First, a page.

How much will the Senate report on CIA torture reveal about British involvement?
As the world waits to see how much of the Senate report on CIA torture is left unredacted in its imminent release, the British government and some of its former members must be worrying about what will be revealed of their own involvement.
Cameron can claim it all happened before his time; but he can hardly claim he didn’t learn of it since. All the current evidence seems to suggest that the Labour movers and shakers, including Blair and then foreign secretary Jack Straw knew and hushed up British involvement.
Just over a week ago, the Telegraph reported:
“The politicians took a very active interest indeed. They wanted to know everything. The Americans passed over the legal opinions saying that this was now ‘legal’, and our politicians were aware of what was going on at the highest possible level.
“The politicians knew in detail about everything – the torture and the rendition. They could have said [to MI6] ‘stop it, do not get involved’, but at no time did they,” said the source, who has direct and detailed knowledge of the transatlantic relations during that period.
The Telegraph: Tony Blair ‘knew all about CIA secret kidnap programme’
Britain, of course, has its own torture investigation in progress. When Gaddafi was overthrown, the victors found documents
>that appeared to show that Sir Mark Allen, the former head of counter-terrorism at MI6, and other agents had been complicit in the rendition of Abdel Hakim Belhadj, who was captured by the CIA with his pregnant wife and sent back to Libya.
The Independent: Tony Blair ‘knew everything about CIA interrogation programme’
The Metropolitan police are investigating whether any MI6 officers should be prosecuted for involvement with torture.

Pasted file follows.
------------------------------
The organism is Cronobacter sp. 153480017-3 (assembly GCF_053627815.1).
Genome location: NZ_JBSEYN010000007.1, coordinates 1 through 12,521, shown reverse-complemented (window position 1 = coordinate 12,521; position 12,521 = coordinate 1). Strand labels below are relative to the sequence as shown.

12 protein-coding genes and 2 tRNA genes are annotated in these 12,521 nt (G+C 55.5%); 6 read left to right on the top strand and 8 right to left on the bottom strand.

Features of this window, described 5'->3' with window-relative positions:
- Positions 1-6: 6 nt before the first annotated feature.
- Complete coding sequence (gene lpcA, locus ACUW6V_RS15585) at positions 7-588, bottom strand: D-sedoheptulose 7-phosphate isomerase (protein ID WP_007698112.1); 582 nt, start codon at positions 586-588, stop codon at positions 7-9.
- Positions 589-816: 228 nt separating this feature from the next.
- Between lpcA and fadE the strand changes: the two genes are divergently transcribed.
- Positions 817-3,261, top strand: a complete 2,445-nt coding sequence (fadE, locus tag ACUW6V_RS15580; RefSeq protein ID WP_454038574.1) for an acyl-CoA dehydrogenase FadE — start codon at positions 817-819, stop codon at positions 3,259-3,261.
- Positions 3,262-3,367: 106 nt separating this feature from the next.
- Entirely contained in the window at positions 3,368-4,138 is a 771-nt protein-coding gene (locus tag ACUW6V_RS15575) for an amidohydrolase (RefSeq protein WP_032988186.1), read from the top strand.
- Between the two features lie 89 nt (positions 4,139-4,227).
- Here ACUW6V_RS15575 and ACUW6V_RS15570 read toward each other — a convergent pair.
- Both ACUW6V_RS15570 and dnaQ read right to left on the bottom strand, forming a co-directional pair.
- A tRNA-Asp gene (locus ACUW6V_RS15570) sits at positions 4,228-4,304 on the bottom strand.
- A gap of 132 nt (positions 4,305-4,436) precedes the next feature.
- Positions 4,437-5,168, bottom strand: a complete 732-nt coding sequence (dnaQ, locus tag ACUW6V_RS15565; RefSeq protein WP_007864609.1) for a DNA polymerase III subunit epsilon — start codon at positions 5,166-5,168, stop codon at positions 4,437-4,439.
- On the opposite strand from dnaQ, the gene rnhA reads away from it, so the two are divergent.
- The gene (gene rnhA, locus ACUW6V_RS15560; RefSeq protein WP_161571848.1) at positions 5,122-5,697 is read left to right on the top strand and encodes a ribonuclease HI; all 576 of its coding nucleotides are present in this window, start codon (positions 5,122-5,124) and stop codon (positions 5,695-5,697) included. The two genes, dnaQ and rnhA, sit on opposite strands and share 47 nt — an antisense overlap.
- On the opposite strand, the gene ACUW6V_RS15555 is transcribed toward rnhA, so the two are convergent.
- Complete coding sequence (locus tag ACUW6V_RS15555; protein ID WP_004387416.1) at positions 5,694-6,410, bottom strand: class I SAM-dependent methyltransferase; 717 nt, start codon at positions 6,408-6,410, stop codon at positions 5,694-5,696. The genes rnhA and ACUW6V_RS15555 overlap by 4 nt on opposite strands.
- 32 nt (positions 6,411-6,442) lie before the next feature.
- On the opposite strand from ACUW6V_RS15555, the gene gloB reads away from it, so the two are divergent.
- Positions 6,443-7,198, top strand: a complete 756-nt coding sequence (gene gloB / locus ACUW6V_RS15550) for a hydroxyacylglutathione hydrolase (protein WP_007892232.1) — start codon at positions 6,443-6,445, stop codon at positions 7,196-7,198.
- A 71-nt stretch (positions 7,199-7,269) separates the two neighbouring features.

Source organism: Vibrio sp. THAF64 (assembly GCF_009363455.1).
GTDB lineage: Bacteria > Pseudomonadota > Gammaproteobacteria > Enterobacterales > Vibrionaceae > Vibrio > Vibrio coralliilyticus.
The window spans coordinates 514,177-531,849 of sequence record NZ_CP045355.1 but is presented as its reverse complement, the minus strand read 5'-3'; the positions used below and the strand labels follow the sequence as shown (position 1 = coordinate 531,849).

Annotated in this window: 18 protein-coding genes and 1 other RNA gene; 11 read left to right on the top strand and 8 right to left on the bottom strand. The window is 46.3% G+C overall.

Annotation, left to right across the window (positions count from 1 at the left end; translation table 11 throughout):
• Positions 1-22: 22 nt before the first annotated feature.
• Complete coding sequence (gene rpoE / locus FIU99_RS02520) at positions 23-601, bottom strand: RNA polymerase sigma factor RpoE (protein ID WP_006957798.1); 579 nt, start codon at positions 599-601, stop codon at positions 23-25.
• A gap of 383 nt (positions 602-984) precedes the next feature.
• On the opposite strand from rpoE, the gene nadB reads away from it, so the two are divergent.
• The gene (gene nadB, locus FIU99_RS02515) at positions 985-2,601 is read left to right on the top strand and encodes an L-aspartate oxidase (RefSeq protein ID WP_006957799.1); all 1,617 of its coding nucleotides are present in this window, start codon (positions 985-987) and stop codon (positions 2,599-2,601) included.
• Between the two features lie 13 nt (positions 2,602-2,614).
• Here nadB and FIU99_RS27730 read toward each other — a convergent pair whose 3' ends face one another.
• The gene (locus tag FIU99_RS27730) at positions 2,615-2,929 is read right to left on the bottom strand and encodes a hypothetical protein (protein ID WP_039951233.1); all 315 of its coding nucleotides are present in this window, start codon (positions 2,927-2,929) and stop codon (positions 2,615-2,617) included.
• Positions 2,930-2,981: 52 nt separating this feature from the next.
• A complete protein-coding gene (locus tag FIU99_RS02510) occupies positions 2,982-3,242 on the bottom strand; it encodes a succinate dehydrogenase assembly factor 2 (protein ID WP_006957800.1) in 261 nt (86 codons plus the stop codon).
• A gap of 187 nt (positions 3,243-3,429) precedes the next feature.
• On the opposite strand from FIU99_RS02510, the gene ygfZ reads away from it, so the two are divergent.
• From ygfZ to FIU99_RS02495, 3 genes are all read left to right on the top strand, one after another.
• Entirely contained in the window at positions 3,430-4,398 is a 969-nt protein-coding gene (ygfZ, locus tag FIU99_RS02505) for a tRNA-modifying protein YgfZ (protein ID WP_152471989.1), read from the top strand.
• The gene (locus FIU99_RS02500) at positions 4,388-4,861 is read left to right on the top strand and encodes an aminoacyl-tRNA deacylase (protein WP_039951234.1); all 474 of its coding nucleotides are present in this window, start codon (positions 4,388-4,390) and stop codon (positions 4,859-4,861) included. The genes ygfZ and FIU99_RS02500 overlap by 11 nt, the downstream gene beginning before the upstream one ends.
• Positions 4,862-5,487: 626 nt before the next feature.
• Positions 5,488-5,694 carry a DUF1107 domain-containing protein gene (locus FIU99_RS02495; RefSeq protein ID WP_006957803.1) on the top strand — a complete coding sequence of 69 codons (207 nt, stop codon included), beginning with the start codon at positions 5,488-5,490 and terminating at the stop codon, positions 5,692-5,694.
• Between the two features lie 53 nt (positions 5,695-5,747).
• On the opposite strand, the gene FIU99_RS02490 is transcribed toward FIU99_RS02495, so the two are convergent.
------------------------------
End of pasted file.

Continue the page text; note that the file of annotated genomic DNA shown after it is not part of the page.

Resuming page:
At issue now is whether Diego Garcia, a British island leased to the Americans, was a CIA ‘black prison’. If so, it could not have been used as such without British approval.
On 9 April, Al Jazeera America reported,
The Senate report, according to Al Jazeera’s sources, says that the CIA detained some high-value suspects on Diego Garcia, an Indian Ocean island controlled by the United Kingdom and leased to the United States. The classified CIA documents say the black site arrangement at Diego Garcia was made with the “full cooperation” of the British government. That would confirm long-standing claims by human rights investigators and journalists, whose allegations — based on flight logs and unnamed government sources — have routinely been denied by the CIA.
REVEALED: SENATE REPORT CONTAINS NEW DETAILS ON CIA BLACK SITES
It is possible that when the report is finally released, British approval will have been redacted. This would explain why Cameron remains silent. It is unlikely that he does not know what is included in the report. If British involvement is made clear, he probably believes that he can lay all blame at the feet of the previous Labour government. But either way, Britain and America are guilty of appalling behaviour both to and with the island of Diego Garcia:
Island of Shame is the first major book to reveal the shocking truth of how the United States conspired with Britain to forcibly expel Diego Garcia’s indigenous people–the Chagossians–and deport them to slums in Mauritius and the Seychelles, where most live in dire poverty to this day. Drawing on interviews with Washington insiders, military strategists, and exiled islanders, as well as hundreds of declassified documents, David Vine exposes the secret history of Diego Garcia. He chronicles the Chagossians’ dramatic, unfolding story as they struggle to survive in exile and fight to return to their homeland. Tracing U.S. foreign policy from the Cold War to the war on terror, Vine shows how the United States has forged a new and pervasive kind of empire that is quietly dominating the planet with hundreds of overseas military bases.
Island of Shame: The Secret History of the U.S. Military Base on Diego Garcia